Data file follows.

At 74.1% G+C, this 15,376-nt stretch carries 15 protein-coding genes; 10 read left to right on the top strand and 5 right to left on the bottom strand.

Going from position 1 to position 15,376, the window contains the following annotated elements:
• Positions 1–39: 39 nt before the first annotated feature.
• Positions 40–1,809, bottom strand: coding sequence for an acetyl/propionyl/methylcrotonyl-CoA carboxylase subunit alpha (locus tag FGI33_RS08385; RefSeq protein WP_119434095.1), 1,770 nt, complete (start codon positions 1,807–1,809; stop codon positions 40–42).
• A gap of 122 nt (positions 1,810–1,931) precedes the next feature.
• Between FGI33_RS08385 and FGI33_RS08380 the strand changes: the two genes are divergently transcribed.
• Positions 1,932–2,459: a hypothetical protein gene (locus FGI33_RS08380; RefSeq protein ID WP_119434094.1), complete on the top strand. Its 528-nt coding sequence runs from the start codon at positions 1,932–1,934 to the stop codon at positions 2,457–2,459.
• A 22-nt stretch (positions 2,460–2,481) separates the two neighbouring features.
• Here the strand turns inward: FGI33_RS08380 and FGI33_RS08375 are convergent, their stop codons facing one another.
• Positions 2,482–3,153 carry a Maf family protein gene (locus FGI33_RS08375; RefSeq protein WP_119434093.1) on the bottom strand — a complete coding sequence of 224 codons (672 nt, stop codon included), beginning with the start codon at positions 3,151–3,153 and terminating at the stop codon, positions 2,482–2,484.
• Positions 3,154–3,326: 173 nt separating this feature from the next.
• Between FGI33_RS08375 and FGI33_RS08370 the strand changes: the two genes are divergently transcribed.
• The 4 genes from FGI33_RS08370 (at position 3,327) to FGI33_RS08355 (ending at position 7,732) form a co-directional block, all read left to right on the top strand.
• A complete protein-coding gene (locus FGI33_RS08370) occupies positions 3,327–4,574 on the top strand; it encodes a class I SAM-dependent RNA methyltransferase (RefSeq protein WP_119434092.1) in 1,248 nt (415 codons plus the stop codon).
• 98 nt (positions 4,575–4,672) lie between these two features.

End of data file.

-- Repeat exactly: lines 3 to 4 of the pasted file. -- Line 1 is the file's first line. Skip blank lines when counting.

• Positions 1–39: 39 nt before the first annotated feature.
• Positions 40–1,809, bottom strand: coding sequence for an acetyl/propionyl/methylcrotonyl-CoA carboxylase subunit alpha (locus tag FGI33_RS08385; RefSeq protein WP_119434095.1), 1,770 nt, complete (start codon positions 1,807–1,809; stop codon positions 40–42).